With Jobs Scarce, China’s Graduates Dream Small
“If you adjust down your salary expectations, there’s always a job for you.” Speaking from his locked-down college dorm in Shanghai, Qu Fenghua kept coming back to the same idea. It was already late May, but Qu, who would graduate by June, had yet to secure a job.
“Any job that pays more than 5,000 yuan ($750) a month will be fine,” he told Sixth Tone. “The bottom line is earning enough that I can feed myself and save a little bit.”
The business management major is one of 10.76 million students graduating from the country’s institutes of higher learning this month, a record high.
China’s largest-ever graduating class is dreaming small, cutting back expectations as its members face the country’s weakest job market in decades. As businesses scale down recruitment due to COVID-19 outbreaks and lockdowns, many undergraduates scramble for places in graduate programs and lower their salary expectations. Meanwhile, many graduates are putting security above all else, focusing their efforts on stable jobs in the state sector.
The country’s top education authority warned as early as December that these graduates would have to deal with challenges finding jobs. Things got even worse as major COVID-19 outbreaks and lockdowns hit China’s largest cities.
By mid-April, less than 47% of the graduates seeking employment had secured an offer, according to a report from online recruitment platform Zhilian Zhaopin. It’s a big drop from the 62.8% recorded for the same period last year.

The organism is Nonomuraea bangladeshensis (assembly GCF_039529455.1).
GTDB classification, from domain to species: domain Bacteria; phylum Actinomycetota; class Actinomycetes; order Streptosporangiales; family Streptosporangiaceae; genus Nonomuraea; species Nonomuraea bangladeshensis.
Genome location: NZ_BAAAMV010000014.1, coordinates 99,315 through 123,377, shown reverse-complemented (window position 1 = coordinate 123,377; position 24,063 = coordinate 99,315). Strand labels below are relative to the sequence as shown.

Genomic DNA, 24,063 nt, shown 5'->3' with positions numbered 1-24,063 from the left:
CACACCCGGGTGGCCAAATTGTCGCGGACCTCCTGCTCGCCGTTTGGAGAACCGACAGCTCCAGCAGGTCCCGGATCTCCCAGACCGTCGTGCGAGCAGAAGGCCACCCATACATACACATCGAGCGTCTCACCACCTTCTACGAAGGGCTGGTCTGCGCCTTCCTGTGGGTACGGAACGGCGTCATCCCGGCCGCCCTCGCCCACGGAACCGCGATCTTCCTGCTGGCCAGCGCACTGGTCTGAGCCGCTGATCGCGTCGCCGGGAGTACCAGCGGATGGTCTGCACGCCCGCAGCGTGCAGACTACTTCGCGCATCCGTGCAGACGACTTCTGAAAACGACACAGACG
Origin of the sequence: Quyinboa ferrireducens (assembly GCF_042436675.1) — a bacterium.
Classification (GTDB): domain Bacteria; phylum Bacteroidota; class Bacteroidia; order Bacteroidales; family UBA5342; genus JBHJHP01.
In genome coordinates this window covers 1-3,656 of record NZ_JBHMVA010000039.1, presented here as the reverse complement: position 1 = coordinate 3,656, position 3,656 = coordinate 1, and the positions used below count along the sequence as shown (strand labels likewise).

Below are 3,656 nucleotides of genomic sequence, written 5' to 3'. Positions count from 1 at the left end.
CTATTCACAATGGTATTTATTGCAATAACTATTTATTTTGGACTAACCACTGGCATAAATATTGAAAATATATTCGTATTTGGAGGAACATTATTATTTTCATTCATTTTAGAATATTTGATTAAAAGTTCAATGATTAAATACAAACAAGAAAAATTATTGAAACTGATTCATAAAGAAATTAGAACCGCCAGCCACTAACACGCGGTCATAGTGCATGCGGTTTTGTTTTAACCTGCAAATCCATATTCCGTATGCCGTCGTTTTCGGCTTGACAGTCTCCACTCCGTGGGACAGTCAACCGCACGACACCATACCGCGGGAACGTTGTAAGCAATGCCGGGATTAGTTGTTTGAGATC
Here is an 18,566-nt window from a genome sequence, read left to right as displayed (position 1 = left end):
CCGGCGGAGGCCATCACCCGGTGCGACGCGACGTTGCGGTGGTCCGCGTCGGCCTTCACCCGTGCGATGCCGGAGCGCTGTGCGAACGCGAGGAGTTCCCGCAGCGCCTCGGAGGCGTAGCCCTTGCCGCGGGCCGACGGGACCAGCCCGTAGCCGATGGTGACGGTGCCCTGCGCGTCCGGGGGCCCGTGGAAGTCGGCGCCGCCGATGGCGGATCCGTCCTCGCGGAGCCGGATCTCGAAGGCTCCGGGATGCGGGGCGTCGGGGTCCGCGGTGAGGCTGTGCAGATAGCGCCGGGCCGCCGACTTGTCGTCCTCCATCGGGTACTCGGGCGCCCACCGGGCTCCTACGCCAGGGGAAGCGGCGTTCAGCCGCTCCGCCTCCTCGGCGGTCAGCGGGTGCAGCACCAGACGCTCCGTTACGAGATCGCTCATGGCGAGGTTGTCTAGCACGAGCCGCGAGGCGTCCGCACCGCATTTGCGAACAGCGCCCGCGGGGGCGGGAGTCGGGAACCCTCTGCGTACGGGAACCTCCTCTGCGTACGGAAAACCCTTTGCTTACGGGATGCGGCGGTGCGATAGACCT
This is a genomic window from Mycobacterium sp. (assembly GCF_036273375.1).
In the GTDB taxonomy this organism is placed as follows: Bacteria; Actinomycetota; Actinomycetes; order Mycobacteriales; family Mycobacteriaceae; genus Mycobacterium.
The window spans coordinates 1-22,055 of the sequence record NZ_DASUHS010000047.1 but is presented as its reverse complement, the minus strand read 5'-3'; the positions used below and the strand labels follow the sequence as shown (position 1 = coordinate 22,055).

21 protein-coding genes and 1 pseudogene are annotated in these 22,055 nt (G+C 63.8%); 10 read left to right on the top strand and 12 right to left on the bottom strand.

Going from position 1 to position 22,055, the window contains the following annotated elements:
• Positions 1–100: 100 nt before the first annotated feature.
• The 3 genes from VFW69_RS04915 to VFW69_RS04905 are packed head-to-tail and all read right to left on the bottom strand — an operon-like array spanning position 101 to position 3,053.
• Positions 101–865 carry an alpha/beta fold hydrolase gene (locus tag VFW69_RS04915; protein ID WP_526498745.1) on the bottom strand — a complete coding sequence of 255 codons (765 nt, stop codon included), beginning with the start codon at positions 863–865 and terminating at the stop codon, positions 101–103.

Even some of the 47% found themselves jobless in May when companies including bike rental platform Hello Chuxing, secondhand marketplace Zhuanzhuan, and new energy vehicle makers Li Auto and XPeng reportedly canceled offers already made to fresh graduates.
It’s a bad time to be a young person looking for a job. The unemployment rate for urban people aged 16-24 was 18.4% in May, far above the general urban unemployment rate of 5.9% for the same month, according to official statistics. It’s the highest rate since the government began tracking urban youth unemployment in 2018.
Local governments and universities have come up with different strategies to ease the crisis. State-run enterprises in Shanghai announced in early May plans for a 50% hiring quota for the city’s fresh graduates. The city will also offer businesses a 2,000 yuan subsidy for each fresh graduate they hire. Schools are also making efforts to connect companies with their graduate students by organizing online job fairs.
The head of Shanghai Ocean University, Wang Hongzhou, even started pitching his students via online video shopping. Dressed in business casual outfits, Wang read students’ résumés aloud to an online audience of recruiters, with five or six companies committing to attend each session and follow up with students afterward. Wang held more than 30 online sessions this spring.
Qu was quarantined on campus from early March, like thousands of other university students in the city. But with graduation looming, he was anxious to get out for job interviews.
“I missed the fall recruitment season, since I was preparing for the postgraduate program enrollment exams in December,” the 21-year-old said.
Starting in September, the fall hiring season is the prime time for graduates to find a job in China. The spring season, which begins in March, is usually used only for supplemental hires.
“I knew I should start job hunting right after the exams. I didn’t do well.” Qu said.